FSS Polestar highlights some of the questions we are frequently asked about contemporary shamanic practice. “Polestar” is defined as “something that serves as a guiding principle.” It reflects our commitment to helping practitioners stay oriented to authentic shamanic methods and ethics, while maintaining their own independent spirituality, which comes from learning directly from the compassionate spirits. Send us your practice-related questions for consideration for Polestar. Use our CONTACT FORM, and put “Polestar” in the subject line.

FSS Polestar: What is a shaman?

What is a shaman? How does one become one?
The re-emergence of shamanism in the West has been largely driven by the pioneering work of the late anthropologist Dr. Michael Harner, founder of the Foundation for Shamanic Studies. His lifetime of research, experimentation, and personal exploration led him to develop Core Shamanism, an authentic and powerful form of shamanic practice that is not bound to culturally-specific ceremony and ritual. Its emphasis is on universal, near universal, and common features of shamanism, making it the ideal methodology for present-day practitioners to engage in shamanism while respecting the rites and customs of native peoples. Since shamanic knowledge was overwhelmingly lost to Western society centuries ago due to religious oppression, the Foundation’s programs in Core Shamanism are particularly intended to help contemporary people reacquire access to their rightful spiritual heritage through quality workshops and training courses.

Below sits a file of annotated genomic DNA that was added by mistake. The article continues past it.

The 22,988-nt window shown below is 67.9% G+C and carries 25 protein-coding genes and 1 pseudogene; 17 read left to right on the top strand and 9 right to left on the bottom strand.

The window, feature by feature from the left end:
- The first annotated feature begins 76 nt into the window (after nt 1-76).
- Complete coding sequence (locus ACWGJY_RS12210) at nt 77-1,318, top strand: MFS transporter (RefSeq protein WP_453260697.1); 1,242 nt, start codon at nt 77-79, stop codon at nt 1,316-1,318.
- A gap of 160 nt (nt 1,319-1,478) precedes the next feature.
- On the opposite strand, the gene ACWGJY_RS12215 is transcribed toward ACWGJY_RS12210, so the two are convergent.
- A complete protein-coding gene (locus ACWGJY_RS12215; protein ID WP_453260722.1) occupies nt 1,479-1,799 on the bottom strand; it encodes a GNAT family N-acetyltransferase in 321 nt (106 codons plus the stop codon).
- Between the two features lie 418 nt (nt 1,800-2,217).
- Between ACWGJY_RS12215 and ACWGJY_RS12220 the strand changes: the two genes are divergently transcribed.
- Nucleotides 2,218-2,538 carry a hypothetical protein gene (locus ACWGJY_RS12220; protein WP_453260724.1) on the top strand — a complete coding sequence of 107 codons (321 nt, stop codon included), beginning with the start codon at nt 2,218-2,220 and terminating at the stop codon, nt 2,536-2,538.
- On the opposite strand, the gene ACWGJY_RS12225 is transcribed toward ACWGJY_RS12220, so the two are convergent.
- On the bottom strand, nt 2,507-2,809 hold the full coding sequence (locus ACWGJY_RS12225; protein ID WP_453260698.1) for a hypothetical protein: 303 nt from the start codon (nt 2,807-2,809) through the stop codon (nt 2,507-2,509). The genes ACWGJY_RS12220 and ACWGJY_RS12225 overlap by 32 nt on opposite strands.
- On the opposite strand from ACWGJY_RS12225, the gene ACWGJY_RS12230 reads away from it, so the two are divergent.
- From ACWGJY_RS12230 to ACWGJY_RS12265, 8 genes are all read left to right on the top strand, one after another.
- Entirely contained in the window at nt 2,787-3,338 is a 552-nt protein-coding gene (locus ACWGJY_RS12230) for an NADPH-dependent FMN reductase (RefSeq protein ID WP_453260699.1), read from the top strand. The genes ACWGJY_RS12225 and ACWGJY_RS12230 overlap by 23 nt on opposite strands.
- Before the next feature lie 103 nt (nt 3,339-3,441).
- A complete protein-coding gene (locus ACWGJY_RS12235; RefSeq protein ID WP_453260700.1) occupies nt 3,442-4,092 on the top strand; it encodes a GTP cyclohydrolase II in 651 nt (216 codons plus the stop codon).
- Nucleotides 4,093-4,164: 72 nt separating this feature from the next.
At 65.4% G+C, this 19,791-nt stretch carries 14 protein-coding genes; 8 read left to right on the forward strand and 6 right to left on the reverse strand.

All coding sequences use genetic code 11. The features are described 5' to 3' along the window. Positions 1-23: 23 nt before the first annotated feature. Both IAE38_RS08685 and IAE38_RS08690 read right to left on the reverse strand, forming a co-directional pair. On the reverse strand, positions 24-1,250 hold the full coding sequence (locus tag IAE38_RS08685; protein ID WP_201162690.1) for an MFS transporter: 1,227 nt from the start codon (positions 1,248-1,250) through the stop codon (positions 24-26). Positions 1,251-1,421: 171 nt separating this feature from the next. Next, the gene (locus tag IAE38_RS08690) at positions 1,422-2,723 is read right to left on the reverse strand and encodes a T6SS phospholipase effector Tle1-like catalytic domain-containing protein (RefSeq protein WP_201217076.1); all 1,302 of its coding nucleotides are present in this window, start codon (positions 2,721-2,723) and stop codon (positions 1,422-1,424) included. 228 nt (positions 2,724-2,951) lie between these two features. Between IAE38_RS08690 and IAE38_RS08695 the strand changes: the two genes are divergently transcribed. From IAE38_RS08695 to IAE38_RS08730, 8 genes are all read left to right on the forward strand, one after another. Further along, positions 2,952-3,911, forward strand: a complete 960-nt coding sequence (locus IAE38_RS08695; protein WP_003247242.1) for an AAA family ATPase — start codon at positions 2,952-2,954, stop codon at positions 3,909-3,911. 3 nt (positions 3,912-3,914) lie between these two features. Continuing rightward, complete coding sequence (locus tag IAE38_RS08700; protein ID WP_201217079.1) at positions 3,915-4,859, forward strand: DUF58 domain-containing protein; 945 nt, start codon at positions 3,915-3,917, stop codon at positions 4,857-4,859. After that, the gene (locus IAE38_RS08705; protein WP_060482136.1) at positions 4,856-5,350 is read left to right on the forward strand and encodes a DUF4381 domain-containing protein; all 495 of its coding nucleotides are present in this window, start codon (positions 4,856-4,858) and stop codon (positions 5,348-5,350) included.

What is shamanism?

As shamanism has grown in popularity, confusion about what it is, and specifically who and what a shaman is, has also grown. The term “shaman” is often loosely applied to anyone claiming an affinity for a natural lifestyle or a nature-based spirituality.

Michael Harner, after noting that “definitions are often a contentious matter,” went on to provide the following: “Shamanism is universally characterized by an intentional change in consciousness to engage in purposeful two-way interaction with spirits. Its most distinctive feature, which is not universal, is the out of body journey to other worlds.” He pointed out that not all shamans journey, or journey in the same way, but “what they do share is disciplined interaction with spirits in non-ordinary reality to help and heal others.” (Cave and Cosmos, pp. 47-48.)